The Himalayan is an extreme looking breed. The body is short but thick with thick legs and a short, thick neck. The boning is
heavy but the tail is short and the ears are small. The head of the Himalayan is round and has large, round eyes. When
viewed in pro􀃖le, the face is 􀃗at with the nose changing direction so that you see primarily the colored skin on the nose
(nose leather).
The coat on a Himalayan is thick, full and long. It is very 􀃖ne, but should be lustrous and glossy.
The Himalayan is a placid cat that exhibits bursts of kitten-like activity. She will be sleeping in the sun when she suddenly
explodes, running around the room and rolling around.
The Himalayan will stretch out next to you, sleep in your bed and even sit on your lap when she is in the mood. She does not
mind changes in routine and is generally friendly with anyone and everyone.
Living With:
Blue, Copper, Green
Longevity Range: 8-11 yrs.
Social/Attention Needs: Moderate
Tendency to Shed: High
Length: Long
Characteristics: Straight
Colors: Chocolate, Seal, Lilac, Blue, Black, Flame, Red, Cream, Tortoiseshell, Frost, Silver, Golden, Brown, Fawn,
Less Allergenic: No
Overall Grooming Needs: High
Club recognition:
Cat Association Recognition:
Prevalence: Common
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7/2/2016 Himalayan Cat Breed Facts
and Personality Traits | Hill's Pet
himalayan 3/5
The Himalayan needs to have her nutrition controlled if she is to stay in good condition. Since the breed is not known for a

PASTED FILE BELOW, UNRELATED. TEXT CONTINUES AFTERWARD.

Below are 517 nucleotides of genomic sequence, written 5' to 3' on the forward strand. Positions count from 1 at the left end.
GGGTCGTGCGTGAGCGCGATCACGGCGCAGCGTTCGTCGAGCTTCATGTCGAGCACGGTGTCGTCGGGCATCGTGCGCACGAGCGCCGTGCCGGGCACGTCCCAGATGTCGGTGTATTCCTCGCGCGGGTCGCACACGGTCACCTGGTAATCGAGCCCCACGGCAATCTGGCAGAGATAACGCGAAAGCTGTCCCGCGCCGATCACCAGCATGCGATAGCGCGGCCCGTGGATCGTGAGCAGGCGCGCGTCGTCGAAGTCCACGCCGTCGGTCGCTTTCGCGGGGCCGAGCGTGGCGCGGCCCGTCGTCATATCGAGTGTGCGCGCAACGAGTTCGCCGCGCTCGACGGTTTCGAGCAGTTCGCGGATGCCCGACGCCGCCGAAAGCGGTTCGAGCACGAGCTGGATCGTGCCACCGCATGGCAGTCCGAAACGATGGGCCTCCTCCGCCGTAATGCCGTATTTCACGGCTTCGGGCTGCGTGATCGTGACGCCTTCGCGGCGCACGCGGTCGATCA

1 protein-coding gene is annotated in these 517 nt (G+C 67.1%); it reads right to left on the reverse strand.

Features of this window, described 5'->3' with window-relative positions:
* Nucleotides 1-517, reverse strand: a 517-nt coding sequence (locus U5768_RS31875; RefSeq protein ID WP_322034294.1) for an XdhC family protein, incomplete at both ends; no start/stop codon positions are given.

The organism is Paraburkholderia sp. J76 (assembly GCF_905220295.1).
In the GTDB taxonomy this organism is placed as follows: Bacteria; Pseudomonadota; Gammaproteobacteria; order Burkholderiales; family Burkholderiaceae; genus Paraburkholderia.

high degree of exercise, attention must be paid to both her nutrition and exercise.
The Himalayan needs exercise to keep in top condition. She likes to play with her parent and will play with interactive toys,
chase balls, and attack catnip mice, but you might have to keep after her to exercise on a daily basis.
The Himalayan coat requires daily attention. She must be brushed and combed in order to keep the coat from tangling. In
addition, the 􀃗at face must be carefully cleaned as tear stains can deposit themselves on the face.
The idea of creating a Persian cat with the pointed pattern of the Siamese had long been desired by breeders. Working
toward this goal, Persian cats with colored points, called Himalayans, were produced in the United States in the early 1930s
thanks to the efforts of Marguerita Gorforth, Virginia Cobb, and Dr. Clyde Keeler. In 1935, after British breeders had visited
the United States to see the Himalayan, a breeding program to produce these cats also began in England. The breeding
program had to be stopped during World War II but was reinstated afterwards.
In the mid 1950s, the Himalayan was accepted for recognition. The 􀃖rst United States champion was Goforth's LaChiquita,
who gained this title with the American Cat Fanciers Association. By the 1960s, every United States registry had accepted
the Himalayan for recognition in the show ring.
Recently, some United States registries have incorporated the Himalayan into the Persian class. In these registries, this
breed is considered a pointed Persian, but is sometimes called a Persian-Himalayan or Himalayan-Persian as well as just
Himalayan. The Himalayan has always been known as the Colorpoint Longhair in Britain.